*NOTE* An arrow that is traveling through the air is dangerous until it stops, it’s just that the longer it stays in flight, the less lethal it becomes to its target.
Please understand that your effective range will differ from mine or anyone else’s, or even what the bow and arrow combination is capable of. Also, effective range will vary from one bow and arrow combination to the next.
How do I find my effective recurve bow range?
The easiest way to find out what your effective range is when you shoot your recurve bow is to actually release some arrows at various distances, and then measure penetration.
Now I can’t say exactly how much penetration you should look for because each bow, draw weight, arrow and weight, and even your abilities as an archer, are all going to be different than what mine or anyone else’s would be.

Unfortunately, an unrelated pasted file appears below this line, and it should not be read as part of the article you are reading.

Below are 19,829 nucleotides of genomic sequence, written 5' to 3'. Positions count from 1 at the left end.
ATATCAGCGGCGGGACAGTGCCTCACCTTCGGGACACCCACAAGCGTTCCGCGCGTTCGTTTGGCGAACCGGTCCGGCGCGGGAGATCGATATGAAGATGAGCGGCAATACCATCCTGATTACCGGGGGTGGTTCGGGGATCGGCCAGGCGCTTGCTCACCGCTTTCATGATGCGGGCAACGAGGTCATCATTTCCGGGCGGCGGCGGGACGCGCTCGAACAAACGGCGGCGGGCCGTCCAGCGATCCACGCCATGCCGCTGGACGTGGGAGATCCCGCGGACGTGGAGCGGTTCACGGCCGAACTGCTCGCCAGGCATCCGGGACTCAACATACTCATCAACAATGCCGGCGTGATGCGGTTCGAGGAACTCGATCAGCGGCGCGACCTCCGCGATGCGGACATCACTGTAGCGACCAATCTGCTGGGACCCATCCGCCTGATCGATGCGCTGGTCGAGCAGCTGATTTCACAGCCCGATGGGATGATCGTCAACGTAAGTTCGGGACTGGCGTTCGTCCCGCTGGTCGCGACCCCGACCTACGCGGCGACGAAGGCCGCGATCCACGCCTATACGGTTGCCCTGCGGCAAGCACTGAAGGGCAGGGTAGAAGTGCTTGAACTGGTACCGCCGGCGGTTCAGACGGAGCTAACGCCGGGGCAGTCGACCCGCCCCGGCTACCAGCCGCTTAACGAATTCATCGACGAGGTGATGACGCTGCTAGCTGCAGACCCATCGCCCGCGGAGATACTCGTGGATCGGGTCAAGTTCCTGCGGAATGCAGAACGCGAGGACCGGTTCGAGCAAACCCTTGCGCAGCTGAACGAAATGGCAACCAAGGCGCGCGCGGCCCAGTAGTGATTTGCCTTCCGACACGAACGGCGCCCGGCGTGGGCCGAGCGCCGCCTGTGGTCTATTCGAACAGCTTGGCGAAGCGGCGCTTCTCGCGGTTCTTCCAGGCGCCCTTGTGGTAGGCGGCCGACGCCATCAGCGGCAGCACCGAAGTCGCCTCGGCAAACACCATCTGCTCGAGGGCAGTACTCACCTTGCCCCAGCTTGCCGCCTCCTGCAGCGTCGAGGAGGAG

But, you should begin to see penetration slack off the further back you move your target.
Will my surroundings change the recurve arrow’s range?
There are actually a lot of different factors to consider when you’re shooting your recurve bow, and a lot of this is dependent on what you’re doing with your bow.
These factors matter more when you’re hunting, because the last thing you want to do is have an inhumane kill because the wind forced your arrow off target.
Let’s take a look at some of these factors:
The wind is the biggest environmental factor for archers trying to make accurate shots. When I was in the Marines, we had to qualify with an M16A2 at 200, 300, and 500 yards and one of the biggest factors that changed our accuracy, even with the tiny, fast moving bullet, was the wind.